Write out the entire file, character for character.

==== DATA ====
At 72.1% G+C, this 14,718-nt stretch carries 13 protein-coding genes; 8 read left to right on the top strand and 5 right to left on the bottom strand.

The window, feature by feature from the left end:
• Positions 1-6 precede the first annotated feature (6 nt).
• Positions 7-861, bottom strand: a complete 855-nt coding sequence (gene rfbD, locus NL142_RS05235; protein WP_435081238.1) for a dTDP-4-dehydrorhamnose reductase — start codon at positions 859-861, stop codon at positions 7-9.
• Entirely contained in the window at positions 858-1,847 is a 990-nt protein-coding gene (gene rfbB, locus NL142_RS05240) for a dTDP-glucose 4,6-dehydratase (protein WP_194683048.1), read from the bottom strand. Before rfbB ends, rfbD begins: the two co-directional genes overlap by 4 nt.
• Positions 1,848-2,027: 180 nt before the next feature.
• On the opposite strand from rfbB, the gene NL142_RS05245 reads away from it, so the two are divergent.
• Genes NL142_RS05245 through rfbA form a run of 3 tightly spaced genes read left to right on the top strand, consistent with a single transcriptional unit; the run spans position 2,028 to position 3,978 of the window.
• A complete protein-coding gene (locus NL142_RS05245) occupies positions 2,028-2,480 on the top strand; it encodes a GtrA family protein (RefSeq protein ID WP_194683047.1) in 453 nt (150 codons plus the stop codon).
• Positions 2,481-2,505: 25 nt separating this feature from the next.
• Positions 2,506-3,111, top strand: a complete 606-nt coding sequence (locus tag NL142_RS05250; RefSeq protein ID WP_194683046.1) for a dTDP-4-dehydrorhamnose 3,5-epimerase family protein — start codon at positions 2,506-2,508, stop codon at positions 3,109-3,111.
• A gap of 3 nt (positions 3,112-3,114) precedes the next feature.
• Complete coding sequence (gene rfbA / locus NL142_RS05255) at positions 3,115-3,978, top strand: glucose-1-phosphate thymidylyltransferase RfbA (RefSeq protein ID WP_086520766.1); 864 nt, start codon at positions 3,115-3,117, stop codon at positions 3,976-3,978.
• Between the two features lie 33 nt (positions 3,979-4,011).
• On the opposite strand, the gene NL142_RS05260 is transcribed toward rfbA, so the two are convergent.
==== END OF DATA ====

At 72.1% G+C, this 14,718-nt stretch carries 13 protein-coding genes; 8 read left to right on the top strand and 5 right to left on the bottom strand.

The window, feature by feature from the left end:
• Positions 1-6 precede the first annotated feature (6 nt).
• Positions 7-861, bottom strand: a complete 855-nt coding sequence (gene rfbD, locus NL142_RS05235; protein WP_435081238.1) for a dTDP-4-dehydrorhamnose reductase — start codon at positions 859-861, stop codon at positions 7-9.
• Entirely contained in the window at positions 858-1,847 is a 990-nt protein-coding gene (gene rfbB, locus NL142_RS05240) for a dTDP-glucose 4,6-dehydratase (protein WP_194683048.1), read from the bottom strand. Before rfbB ends, rfbD begins: the two co-directional genes overlap by 4 nt.
• Positions 1,848-2,027: 180 nt before the next feature.
• On the opposite strand from rfbB, the gene NL142_RS05245 reads away from it, so the two are divergent.
• Genes NL142_RS05245 through rfbA form a run of 3 tightly spaced genes read left to right on the top strand, consistent with a single transcriptional unit; the run spans position 2,028 to position 3,978 of the window.
• A complete protein-coding gene (locus NL142_RS05245) occupies positions 2,028-2,480 on the top strand; it encodes a GtrA family protein (RefSeq protein ID WP_194683047.1) in 453 nt (150 codons plus the stop codon).
• Positions 2,481-2,505: 25 nt separating this feature from the next.
• Positions 2,506-3,111, top strand: a complete 606-nt coding sequence (locus tag NL142_RS05250; RefSeq protein ID WP_194683046.1) for a dTDP-4-dehydrorhamnose 3,5-epimerase family protein — start codon at positions 2,506-2,508, stop codon at positions 3,109-3,111.
• A gap of 3 nt (positions 3,112-3,114) precedes the next feature.
• Complete coding sequence (gene rfbA / locus NL142_RS05255) at positions 3,115-3,978, top strand: glucose-1-phosphate thymidylyltransferase RfbA (RefSeq protein ID WP_086520766.1); 864 nt, start codon at positions 3,115-3,117, stop codon at positions 3,976-3,978.
• Between the two features lie 33 nt (positions 3,979-4,011).
• On the opposite strand, the gene NL142_RS05260 is transcribed toward rfbA, so the two are convergent.